This change in values and social expectations is reflected in the language used by authors between the World Wars. Paul Fussel, author of The Great War and Modern Memory (Fussell, Paul, 1924-2012. © Oxford University Press.) illustrates the difference between “raised, essentially feudal language” used before the War and the more prosaic vocabulary used after. Foe became enemy; perish became die; warrior became soldier; vanquish became conquer; assail became attack; ashes or dust became dead bodies.

George Grosz “Grey Day” 1921

Everything that was traditionally structured or confining was stripped, allowing artists of all sorts to build new styles. Composers wrote without the usual chord progressions and cadences; they experimented with new types of ensembles or juxtaposed odd instruments. Dancers took off their pointe shoes and combined ballet with folk styles from India and South America. Women cut their hair short and loosened their corsets.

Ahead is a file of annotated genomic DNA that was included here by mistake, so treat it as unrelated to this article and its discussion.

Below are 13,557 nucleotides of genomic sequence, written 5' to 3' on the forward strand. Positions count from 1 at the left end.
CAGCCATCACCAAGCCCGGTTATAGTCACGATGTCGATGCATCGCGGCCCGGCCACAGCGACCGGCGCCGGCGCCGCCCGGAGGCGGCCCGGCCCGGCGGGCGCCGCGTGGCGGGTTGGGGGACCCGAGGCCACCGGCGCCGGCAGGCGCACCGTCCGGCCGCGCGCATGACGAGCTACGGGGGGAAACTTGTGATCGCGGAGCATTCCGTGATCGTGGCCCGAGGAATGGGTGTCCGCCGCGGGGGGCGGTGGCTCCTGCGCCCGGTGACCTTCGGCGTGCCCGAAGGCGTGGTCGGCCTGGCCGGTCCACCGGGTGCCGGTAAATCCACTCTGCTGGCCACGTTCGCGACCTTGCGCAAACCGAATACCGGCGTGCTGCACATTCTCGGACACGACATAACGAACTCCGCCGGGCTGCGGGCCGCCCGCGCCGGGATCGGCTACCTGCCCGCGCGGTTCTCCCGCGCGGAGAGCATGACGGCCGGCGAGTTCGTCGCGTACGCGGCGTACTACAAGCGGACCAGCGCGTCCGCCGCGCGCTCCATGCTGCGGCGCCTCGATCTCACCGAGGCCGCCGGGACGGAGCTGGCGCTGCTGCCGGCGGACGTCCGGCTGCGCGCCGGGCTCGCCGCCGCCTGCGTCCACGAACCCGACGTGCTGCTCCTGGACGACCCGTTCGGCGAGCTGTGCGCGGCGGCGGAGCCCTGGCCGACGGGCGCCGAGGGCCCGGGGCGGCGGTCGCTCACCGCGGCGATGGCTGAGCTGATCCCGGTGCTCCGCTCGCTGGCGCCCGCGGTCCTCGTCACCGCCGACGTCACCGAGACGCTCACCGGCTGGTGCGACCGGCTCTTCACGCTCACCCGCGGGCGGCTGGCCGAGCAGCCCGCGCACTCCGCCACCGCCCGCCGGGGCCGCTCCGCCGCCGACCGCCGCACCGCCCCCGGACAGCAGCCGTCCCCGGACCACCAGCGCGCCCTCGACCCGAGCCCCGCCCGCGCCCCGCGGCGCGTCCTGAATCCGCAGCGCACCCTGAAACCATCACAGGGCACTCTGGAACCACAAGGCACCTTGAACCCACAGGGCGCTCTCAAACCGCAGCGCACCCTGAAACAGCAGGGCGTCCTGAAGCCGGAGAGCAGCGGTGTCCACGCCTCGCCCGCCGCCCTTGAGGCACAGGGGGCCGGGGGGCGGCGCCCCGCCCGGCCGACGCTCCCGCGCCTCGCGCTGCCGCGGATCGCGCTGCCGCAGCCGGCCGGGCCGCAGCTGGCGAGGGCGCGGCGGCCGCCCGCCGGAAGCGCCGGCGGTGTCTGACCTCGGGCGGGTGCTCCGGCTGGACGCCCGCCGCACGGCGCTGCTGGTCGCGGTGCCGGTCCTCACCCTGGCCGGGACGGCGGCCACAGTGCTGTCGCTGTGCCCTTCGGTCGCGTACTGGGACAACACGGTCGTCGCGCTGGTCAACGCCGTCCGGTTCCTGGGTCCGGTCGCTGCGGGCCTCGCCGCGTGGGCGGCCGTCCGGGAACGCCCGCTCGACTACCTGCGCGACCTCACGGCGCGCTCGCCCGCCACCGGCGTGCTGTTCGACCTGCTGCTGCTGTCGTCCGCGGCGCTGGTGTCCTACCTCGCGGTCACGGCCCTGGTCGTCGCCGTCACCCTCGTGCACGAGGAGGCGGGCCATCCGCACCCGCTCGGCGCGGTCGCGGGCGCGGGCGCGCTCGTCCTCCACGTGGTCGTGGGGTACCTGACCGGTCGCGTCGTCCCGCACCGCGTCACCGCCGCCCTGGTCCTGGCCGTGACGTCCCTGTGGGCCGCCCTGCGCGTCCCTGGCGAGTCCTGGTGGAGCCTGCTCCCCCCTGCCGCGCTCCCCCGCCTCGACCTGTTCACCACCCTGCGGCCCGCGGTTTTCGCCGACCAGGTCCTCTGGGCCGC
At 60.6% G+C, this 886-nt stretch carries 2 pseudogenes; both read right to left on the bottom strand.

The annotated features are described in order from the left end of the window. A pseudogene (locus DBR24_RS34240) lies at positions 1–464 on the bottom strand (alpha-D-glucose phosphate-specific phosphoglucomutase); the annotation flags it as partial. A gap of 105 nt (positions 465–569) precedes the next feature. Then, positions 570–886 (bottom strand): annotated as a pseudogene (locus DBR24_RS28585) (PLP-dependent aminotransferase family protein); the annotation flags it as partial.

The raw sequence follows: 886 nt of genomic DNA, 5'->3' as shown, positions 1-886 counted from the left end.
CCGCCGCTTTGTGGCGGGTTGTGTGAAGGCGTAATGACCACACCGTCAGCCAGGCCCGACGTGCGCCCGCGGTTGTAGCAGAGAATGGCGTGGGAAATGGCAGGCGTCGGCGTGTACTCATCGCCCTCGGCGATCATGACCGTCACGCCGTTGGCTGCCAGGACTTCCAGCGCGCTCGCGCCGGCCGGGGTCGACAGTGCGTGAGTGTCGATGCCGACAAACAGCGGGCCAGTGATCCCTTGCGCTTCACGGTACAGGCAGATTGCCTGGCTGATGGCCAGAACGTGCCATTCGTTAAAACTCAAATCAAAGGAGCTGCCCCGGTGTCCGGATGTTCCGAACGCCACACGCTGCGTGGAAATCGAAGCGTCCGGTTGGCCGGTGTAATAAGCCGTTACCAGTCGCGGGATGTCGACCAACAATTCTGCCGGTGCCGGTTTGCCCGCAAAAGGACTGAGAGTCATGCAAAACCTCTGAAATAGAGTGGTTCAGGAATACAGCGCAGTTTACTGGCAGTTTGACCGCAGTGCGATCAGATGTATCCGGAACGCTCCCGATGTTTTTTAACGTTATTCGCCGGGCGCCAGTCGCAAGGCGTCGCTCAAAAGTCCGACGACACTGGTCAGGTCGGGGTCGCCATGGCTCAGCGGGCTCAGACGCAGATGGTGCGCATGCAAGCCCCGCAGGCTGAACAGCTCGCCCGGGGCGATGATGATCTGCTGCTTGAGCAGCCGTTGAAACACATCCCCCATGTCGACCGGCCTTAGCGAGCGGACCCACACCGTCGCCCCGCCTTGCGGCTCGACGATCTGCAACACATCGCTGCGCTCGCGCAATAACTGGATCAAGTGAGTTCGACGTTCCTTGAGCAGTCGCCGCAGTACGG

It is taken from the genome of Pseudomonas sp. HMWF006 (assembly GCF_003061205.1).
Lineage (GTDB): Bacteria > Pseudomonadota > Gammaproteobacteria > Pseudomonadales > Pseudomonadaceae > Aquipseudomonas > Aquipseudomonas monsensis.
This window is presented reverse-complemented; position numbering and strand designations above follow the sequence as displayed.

In 1920, F. Scott Fitzgerald had a big year: he published his debut novel, This Side of Paradise, his first collection of short fiction, Flappers and Philosophers and his story “Bernice Bobs Her Hair” was published in The Saturday Evening Post that May.

George Barbier “AuRevoir” 1920

The term embraces Gertrude Stein, Ernest HemingwayF. Scott FitzgeraldJohn Dos PassosE.E. CummingsArchibald MacLeishHart Crane, T.S. Eliot, and other writers who made Paris the center of their literary activities in the 1920s. They were acquainted and crossed each other in Europe, but often had rocky relationships.

Kate O’Connor (Lost Generation by Kate O’Connor, licensed as Creative Commons BY-NC-SA (2.0 UK) identified three themes of Lost Generation work. I quote her here.